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SQL RIGHT JOIN Operation

In this tutorial you'll learn how to fetch data from two tables using SQL right join.

Using Right Joins

The RIGHT JOIN is the exact opposite of the LEFT JOIN. It returns all rows from the right table along with the rows from the left table for which the join condition is met.

Right join is a type of outer join that's why it is also referred as right outer join. Other variations of outer join are left join and full join. The following Venn diagram illustrates how right join works.

SQL Right Join Illustration

Note: An outer join is a join that includes rows in a result set even though there may not be a match between rows in the two tables being joined.

To understand this clearly, let's look at the following employees and departments tables.

+--------+--------------+------------+---------+
| emp_id | emp_name     | hire_date  | dept_id |
+--------+--------------+------------+---------+
|      1 | Ethan Hunt   | 2001-05-01 |       4 |
|      2 | Tony Montana | 2002-07-15 |       1 |
|      3 | Sarah Connor | 2005-10-18 |       5 |
|      4 | Rick Deckard | 2007-01-03 |       3 |
|      5 | Martin Blank | 2008-06-24 |    NULL |
+--------+--------------+------------+---------+
+---------+------------------+
| dept_id | dept_name        |
+---------+------------------+
|       1 | Administration   |
|       2 | Customer Service |
|       3 | Finance          |
|       4 | Human Resources  |
|       5 | Sales            |
+---------+------------------+
Table: employees Table: departments

Now, let's say you want to retrieve the names of all departments as well as the details of employees who're working in that department. But, in real situation there may be some department in which currently no employee is working. Ok, let's find out.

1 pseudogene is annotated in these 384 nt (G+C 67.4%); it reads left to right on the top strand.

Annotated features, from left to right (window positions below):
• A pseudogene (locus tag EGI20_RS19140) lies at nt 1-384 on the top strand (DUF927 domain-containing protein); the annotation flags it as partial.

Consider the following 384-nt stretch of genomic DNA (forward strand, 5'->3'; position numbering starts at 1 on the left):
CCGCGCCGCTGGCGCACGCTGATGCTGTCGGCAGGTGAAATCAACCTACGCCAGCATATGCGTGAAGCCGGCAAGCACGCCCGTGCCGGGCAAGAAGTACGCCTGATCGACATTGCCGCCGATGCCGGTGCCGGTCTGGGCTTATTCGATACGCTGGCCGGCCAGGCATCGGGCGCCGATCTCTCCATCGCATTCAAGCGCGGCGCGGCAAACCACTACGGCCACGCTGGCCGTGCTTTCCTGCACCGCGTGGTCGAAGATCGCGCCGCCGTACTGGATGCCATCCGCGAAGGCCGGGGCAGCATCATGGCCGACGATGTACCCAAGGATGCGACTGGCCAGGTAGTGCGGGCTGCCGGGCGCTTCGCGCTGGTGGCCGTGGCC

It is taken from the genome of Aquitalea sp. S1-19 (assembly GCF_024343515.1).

The following statement retrieves the all the available departments as well as the id, name, hiring date of the employees who belongs to that department by joining the employees and departments tables together using the common dept_id field.

  • SELECT t1.emp_id, t1.emp_name, t1.hire_date, t2.dept_name
  • FROM employees AS t1 RIGHT JOIN departments AS t2
  • ON t1.dept_id = t2.dept_id ORDER BY dept_name;

Tip: In a join query, the left table is the one that appears leftmost in the JOIN clause, and the right table is the one that appears rightmost.

After executing the above command, you'll get the output something like this:

+--------+--------------+------------+------------------+
| emp_id | emp_name     | hire_date  | dept_name        |
+--------+--------------+------------+------------------+
|      2 | Tony Montana | 2002-07-15 | Administration   |
|   NULL | NULL         | NULL       | Customer Service |
|      4 | Rick Deckard | 2007-01-03 | Finance          |
|      1 | Ethan Hunt   | 2001-05-01 | Human Resources  |
|      3 | Sarah Connor | 2005-10-18 | Sales            |
+--------+--------------+------------+------------------+

The right join incldes all rows from the departments table in the result set, whether or not there is a match on the dept_id column in the employees table, as you can clearly see the department "Customer Service" is included even if there is no emplpoyee in this department.

Note: If there is a row in the right table but no match in the left table, then the associated result row contains NULL values for all columns coming from the left table.

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